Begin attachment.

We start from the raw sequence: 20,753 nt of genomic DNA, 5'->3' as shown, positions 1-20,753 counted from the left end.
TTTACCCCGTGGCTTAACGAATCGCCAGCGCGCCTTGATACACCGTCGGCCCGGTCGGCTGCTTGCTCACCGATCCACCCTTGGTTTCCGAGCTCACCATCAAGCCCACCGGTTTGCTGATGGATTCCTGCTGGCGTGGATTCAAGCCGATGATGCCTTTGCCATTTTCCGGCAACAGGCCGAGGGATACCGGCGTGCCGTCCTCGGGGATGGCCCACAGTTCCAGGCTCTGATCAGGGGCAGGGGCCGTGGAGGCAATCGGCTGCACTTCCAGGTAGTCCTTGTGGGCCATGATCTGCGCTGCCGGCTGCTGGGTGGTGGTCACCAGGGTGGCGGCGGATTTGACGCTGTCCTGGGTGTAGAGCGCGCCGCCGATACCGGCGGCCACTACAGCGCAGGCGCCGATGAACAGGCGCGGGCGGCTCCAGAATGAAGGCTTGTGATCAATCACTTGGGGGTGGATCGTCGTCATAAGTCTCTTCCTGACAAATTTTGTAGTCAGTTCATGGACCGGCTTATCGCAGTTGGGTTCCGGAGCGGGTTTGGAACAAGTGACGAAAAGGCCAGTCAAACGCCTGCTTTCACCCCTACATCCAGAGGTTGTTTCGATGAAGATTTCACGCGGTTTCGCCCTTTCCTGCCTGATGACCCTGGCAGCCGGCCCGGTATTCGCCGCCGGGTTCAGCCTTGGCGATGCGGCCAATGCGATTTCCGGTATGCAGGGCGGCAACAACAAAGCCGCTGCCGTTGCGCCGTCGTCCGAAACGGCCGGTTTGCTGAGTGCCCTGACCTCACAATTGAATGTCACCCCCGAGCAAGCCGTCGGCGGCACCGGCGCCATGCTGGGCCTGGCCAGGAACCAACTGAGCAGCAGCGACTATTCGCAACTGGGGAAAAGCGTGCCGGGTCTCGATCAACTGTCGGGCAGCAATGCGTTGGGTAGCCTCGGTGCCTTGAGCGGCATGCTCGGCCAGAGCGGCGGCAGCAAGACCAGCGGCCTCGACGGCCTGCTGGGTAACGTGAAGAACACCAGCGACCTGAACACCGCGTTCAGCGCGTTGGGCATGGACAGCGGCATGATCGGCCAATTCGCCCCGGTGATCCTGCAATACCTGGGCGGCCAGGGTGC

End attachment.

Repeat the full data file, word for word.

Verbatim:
We start from the raw sequence: 20,753 nt of genomic DNA, 5'->3' as shown, positions 1-20,753 counted from the left end.
TTTACCCCGTGGCTTAACGAATCGCCAGCGCGCCTTGATACACCGTCGGCCCGGTCGGCTGCTTGCTCACCGATCCACCCTTGGTTTCCGAGCTCACCATCAAGCCCACCGGTTTGCTGATGGATTCCTGCTGGCGTGGATTCAAGCCGATGATGCCTTTGCCATTTTCCGGCAACAGGCCGAGGGATACCGGCGTGCCGTCCTCGGGGATGGCCCACAGTTCCAGGCTCTGATCAGGGGCAGGGGCCGTGGAGGCAATCGGCTGCACTTCCAGGTAGTCCTTGTGGGCCATGATCTGCGCTGCCGGCTGCTGGGTGGTGGTCACCAGGGTGGCGGCGGATTTGACGCTGTCCTGGGTGTAGAGCGCGCCGCCGATACCGGCGGCCACTACAGCGCAGGCGCCGATGAACAGGCGCGGGCGGCTCCAGAATGAAGGCTTGTGATCAATCACTTGGGGGTGGATCGTCGTCATAAGTCTCTTCCTGACAAATTTTGTAGTCAGTTCATGGACCGGCTTATCGCAGTTGGGTTCCGGAGCGGGTTTGGAACAAGTGACGAAAAGGCCAGTCAAACGCCTGCTTTCACCCCTACATCCAGAGGTTGTTTCGATGAAGATTTCACGCGGTTTCGCCCTTTCCTGCCTGATGACCCTGGCAGCCGGCCCGGTATTCGCCGCCGGGTTCAGCCTTGGCGATGCGGCCAATGCGATTTCCGGTATGCAGGGCGGCAACAACAAAGCCGCTGCCGTTGCGCCGTCGTCCGAAACGGCCGGTTTGCTGAGTGCCCTGACCTCACAATTGAATGTCACCCCCGAGCAAGCCGTCGGCGGCACCGGCGCCATGCTGGGCCTGGCCAGGAACCAACTGAGCAGCAGCGACTATTCGCAACTGGGGAAAAGCGTGCCGGGTCTCGATCAACTGTCGGGCAGCAATGCGTTGGGTAGCCTCGGTGCCTTGAGCGGCATGCTCGGCCAGAGCGGCGGCAGCAAGACCAGCGGCCTCGACGGCCTGCTGGGTAACGTGAAGAACACCAGCGACCTGAACACCGCGTTCAGCGCGTTGGGCATGGACAGCGGCATGATCGGCCAATTCGCCCCGGTGATCCTGCAATACCTGGGCGGCCAGGGTGC